Today, Julia Child would have turned 100. It’s not just her recipes we savor, it’s her life story. She was one of those unlikely heroes, a towering 6-foot-2 cooking sensation who started out barely knowing how to boil water — yet went on to discover the joys of French cuisine and share that passion with a larger American audience: first through her massive 2-volume Mastering the Art of French Cooking and later, her TV show The French Chef, which premiered in 1963. On the 100th anniversary of Julia Child’s birth, what better way to celebrate her extraordinary life than by visiting the many places that shaped her culinary passions — and awakened in so many of us the simple joys of a good meal shared with friends. Check out these top spots for Julia Child fans.
1. Dine in Rouen, France
Want to know where Julia Child experienced “the most exciting meal of [her] life”? Head to Rouen, a city in northern France by the Seine River. The place it happened was La Couronne restaurant: Ask for the green salad, sole meuniere, briny portugaises oysters, fromage blanc (with berries and coffee, c’est sur!), alongside a bottle of Pouilly Frume — the same spread that Julia and her diplomat husband Paul Child ordered when they first visited this auberge in 1948.
2. Sign Up at Le Cordon Bleu
When Julia Child attended the famous Le Cordon Bleu cooking school in Paris in 1950, she thought she’d signed up for a 6-week intensive course, but soon discovered it was the yearlong “annee scolaire.” At first, the school put her in a class for housewives – until Julia demanded a more rigorous program, and landed in a course for professional restaurateurs made up of 11 former GIs studying cooking under the GI Bill. Julia spent the year learning French culinary techniques. “I was in pure, flavorful heaven at Le Cordon Bleu,” she later wrote. Don’t have a year to take off to develop your culinary chops? Pas de probleme! Le Cordon Blue offers recreational cooking classes in Paris and in the US.
3. Explore the City of Light — and Get Kitchen Supplies!
Got a week or two to take off? Spend them in Paris, exploring the same spots where Julia Child used to kick back. Stay at the Hotel Pont Royal — in November 1948, the boutique hotel served as home to Julia and her husband during their first month in Paris. Stock up on kitchen supplies at E. Dehillerin – “the kitchen equipment store of all time,” as Julia called it, where you’ll find high-end pots, pans, molds and whisks. Visit the building at 81 Rue de l’Universite – “Rue de Loo,” as Julia called it – where she first began testing recipes for her massive 2-volume French cookbook. Savor French cuisine at the restaurants where Julia was a regular such as Le Grand Vefour (“you are so hypnotized by everything that you feel grateful as you pay the bill,” she said).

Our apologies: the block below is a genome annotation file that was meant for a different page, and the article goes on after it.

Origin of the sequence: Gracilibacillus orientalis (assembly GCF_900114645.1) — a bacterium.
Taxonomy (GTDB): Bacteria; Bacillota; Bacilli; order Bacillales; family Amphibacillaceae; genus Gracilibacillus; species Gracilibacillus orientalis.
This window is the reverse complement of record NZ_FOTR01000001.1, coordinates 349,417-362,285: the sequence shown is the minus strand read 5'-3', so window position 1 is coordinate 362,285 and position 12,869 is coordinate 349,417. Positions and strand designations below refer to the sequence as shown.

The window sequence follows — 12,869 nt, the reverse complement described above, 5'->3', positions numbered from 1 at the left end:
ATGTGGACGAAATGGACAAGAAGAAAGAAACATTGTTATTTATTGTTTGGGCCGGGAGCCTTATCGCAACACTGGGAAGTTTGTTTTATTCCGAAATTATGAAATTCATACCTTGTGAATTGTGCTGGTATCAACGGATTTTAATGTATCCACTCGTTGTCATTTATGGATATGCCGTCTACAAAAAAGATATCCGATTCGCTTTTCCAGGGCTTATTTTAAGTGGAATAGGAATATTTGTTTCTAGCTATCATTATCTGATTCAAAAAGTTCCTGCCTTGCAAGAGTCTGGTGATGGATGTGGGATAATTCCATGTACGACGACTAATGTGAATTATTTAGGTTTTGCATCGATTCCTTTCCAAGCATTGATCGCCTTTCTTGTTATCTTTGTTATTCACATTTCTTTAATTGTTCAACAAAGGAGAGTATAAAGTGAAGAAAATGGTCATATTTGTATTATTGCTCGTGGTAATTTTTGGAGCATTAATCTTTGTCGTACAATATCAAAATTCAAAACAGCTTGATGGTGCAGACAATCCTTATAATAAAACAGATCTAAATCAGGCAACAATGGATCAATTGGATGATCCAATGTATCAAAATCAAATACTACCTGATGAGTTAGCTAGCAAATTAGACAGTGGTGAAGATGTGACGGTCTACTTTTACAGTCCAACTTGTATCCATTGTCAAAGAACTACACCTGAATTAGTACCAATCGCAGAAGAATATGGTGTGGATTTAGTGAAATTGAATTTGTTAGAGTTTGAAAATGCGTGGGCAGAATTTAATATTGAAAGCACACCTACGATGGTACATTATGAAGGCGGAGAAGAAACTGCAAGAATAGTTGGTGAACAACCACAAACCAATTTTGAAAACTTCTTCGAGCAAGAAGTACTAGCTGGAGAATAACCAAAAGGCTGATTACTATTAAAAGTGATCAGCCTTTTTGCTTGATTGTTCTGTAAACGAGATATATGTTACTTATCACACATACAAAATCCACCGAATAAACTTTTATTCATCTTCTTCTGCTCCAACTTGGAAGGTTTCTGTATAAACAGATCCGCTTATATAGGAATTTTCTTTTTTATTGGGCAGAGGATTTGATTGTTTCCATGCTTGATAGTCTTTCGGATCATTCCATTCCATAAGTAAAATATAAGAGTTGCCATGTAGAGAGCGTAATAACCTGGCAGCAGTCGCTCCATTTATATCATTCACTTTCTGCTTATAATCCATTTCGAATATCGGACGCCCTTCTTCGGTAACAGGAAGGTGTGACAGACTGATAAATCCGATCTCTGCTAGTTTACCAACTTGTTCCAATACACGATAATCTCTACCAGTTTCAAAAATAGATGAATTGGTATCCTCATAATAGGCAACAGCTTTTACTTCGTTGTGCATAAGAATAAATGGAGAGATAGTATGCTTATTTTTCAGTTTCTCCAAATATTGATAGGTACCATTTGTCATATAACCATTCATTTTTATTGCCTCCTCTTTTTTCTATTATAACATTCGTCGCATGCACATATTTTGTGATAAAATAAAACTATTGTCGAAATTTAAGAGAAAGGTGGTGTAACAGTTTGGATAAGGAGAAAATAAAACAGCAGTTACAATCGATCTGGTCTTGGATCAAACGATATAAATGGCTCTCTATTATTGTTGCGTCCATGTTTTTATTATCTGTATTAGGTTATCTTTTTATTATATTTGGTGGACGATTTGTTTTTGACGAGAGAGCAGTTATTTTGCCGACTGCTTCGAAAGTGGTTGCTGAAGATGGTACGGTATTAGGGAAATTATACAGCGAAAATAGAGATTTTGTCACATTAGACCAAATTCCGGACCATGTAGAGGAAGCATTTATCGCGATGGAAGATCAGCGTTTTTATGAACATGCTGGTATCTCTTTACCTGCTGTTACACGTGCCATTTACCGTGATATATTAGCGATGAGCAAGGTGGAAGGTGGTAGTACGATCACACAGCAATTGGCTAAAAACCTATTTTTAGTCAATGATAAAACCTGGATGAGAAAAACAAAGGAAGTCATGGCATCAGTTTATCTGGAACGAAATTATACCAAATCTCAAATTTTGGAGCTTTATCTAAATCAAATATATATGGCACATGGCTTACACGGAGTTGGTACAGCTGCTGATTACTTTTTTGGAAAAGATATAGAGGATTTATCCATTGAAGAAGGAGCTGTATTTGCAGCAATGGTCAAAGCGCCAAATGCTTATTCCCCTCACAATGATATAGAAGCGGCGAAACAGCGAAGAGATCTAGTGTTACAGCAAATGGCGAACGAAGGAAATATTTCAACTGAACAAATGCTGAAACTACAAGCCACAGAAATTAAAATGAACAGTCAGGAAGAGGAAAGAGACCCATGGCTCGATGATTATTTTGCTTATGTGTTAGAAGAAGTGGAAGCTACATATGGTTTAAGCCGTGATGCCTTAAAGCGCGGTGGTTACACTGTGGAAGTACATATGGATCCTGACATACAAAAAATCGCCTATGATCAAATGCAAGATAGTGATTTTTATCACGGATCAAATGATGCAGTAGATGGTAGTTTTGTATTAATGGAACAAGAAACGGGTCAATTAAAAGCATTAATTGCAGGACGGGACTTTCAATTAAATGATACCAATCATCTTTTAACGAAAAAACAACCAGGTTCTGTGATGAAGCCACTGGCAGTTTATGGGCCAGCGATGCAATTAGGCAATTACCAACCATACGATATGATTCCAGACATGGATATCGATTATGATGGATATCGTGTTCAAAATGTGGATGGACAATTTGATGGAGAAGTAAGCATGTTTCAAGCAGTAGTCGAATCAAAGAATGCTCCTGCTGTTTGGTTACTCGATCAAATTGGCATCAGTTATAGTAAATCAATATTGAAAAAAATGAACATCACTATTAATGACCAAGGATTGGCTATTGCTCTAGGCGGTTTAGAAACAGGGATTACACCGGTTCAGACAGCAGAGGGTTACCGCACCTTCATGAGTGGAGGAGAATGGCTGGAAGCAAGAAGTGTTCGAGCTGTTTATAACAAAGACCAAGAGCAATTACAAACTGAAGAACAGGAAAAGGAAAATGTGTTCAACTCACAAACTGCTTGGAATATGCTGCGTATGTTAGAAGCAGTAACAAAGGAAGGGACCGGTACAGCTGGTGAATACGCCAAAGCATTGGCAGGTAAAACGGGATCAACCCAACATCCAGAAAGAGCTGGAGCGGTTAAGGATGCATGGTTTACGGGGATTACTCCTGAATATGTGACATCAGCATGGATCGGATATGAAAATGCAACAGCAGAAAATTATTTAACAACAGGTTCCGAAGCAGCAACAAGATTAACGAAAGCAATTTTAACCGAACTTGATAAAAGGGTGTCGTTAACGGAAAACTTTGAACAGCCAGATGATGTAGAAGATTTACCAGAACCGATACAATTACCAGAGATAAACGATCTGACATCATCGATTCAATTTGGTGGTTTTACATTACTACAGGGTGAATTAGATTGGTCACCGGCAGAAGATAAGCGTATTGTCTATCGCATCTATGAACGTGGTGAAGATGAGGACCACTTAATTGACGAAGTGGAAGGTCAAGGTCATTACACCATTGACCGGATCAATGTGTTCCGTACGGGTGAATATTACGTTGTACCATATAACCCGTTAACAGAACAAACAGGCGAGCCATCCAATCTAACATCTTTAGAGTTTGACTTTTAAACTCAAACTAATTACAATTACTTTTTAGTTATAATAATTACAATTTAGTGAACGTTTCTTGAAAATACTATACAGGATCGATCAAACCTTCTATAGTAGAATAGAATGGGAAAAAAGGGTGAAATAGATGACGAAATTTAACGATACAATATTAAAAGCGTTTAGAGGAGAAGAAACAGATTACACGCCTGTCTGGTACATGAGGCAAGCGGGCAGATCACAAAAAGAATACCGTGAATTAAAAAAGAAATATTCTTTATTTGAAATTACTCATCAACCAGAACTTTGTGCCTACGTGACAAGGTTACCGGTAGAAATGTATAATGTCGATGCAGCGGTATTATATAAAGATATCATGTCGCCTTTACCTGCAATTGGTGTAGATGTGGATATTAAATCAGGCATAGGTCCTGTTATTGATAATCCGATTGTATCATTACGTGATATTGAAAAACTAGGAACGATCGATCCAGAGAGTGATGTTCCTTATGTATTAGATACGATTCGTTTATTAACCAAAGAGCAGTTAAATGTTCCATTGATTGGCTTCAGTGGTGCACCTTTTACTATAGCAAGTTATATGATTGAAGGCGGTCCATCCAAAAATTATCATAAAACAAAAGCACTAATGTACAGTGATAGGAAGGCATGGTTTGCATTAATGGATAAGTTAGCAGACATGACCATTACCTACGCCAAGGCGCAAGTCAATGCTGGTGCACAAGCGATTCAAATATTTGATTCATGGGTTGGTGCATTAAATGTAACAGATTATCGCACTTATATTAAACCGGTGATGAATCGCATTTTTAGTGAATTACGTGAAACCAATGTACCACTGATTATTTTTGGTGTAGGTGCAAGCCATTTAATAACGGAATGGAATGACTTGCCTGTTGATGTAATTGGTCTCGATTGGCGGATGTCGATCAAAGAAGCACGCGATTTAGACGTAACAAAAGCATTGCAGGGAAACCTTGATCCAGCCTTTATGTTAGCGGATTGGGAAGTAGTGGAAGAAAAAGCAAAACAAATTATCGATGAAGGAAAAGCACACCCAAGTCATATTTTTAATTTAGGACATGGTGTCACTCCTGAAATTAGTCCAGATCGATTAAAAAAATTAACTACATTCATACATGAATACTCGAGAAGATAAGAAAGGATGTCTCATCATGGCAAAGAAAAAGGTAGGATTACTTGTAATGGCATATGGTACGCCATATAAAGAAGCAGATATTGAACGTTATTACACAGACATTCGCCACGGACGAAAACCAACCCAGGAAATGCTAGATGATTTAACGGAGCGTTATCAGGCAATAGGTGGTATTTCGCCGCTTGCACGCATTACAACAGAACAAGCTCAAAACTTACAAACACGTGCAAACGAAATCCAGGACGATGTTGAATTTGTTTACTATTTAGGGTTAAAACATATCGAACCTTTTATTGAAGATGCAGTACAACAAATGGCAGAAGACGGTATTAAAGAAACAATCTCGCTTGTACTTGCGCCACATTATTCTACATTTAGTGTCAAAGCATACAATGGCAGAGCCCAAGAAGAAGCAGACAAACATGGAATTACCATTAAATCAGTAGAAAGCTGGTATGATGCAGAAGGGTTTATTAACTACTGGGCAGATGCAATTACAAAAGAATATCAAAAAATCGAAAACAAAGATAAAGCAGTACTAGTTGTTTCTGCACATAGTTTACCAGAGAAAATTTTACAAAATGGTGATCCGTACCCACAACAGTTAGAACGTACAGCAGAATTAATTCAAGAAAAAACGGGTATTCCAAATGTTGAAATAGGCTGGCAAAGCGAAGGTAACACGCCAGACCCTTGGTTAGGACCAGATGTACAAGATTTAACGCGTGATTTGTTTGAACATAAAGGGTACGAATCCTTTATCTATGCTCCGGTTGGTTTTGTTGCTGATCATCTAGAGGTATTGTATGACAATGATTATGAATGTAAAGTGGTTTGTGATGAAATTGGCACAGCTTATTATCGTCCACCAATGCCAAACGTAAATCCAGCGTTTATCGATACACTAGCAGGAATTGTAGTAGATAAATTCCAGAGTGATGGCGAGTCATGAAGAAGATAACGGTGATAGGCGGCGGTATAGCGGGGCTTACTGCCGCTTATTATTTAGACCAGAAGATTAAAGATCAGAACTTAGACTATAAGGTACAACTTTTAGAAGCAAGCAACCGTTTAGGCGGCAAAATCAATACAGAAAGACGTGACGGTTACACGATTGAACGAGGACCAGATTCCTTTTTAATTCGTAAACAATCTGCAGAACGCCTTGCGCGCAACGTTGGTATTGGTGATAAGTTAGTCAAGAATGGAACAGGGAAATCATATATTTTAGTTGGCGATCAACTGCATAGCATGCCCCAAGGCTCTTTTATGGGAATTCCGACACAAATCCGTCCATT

4. Buy Julia’s Favorite Cheese in Provence
Julia also loved Provence. Head to the small French town just above Cannes – you’ll find a charming single-level house, with stucco walls and a red-tiled roof that Julia and her husband called La Pitchoune (or “The Little Thing”). You can even enjoy a chance to cook in Julia Child’s onetime kitchen.
5. See Julia’s Hometown — Sunny Pasadena
See the city that Julia first called home: Pasadena, CA. Starting today through Sept. 27, the city is hosting a 6-week cocktail celebration – the perfect way to toast the 100th anniversary of Julia’s birth. Today, participating restaurants will raise a toast to Julia at 7 p.m. – if you’re in the area, stop by and enjoy the cocktail party! Got a 1950s-style blouse and skirt? Head to Toro Sushi Bar for a Julia Child dress-alike contest.
6. Enjoy Julia Child Restaurant Week – in a Town Near You!
It’s not just Pasadena that’s celebrating Julia’s centenary, so are restaurants nationwide. To find a restaurant near you, visit Julia Child Restaurant Week.
7. Find True Love in Sri Lanka
That’s what happened to Julia Child. She arrived in Ceylon (now Sri Lanka) at the age of 32, where she worked for the Office of Strategic Services (OSS) during World War II. She soon met Paul Child, also an OSS employee, who opened her eyes to other cultures and cuisine. Soon romance blossomed in the city of Kandy, which she later described as “like Shangri-La.” Take a Sri Lanka road trip — and see for yourself — through the country’s natural and historic wonders, from Yala National Park to Royal Rock Temple.
8. See Julia’s Kitchen in DC
See the wood-frame home at 2706 Olive Street in DC’s Georgetown neighborhood where Julia Child lived twice. She first moved here in 1948 with her husband Paul, following their time in Ceylon. Then it was off to Paris, until the two returned again 1956, and gave cooking classes to Georgetown neighbors out of her home. Also head to the Smithsonian National Museum of American History to see Julia’s kitchen — the one she used in Cambridge, MA, as the set for her 3 TV shows. The 20-by-14-foot kitchen, which was dismantled and donated by Julia to the Smithsonian in 2001, contains hundreds of tools and appliances — see it all through Sept. 3.
9. Visit Julia’s Cambridge Hood
Take a leisurely stroll to 103 Irving Street, the home in Cambridge, MA, where Julia lived for nearly half her life. Also stop by Savenor’s Market, a local market where Julia used to buy produce. The market also has a shelf of cookbooks, including The Way to Cook — so you can peruse recipes right there and shop for ingredients right in the store.
For more culinary adventures, get a look at the Travel Channel editors’ picks for our favorite food cities around the world.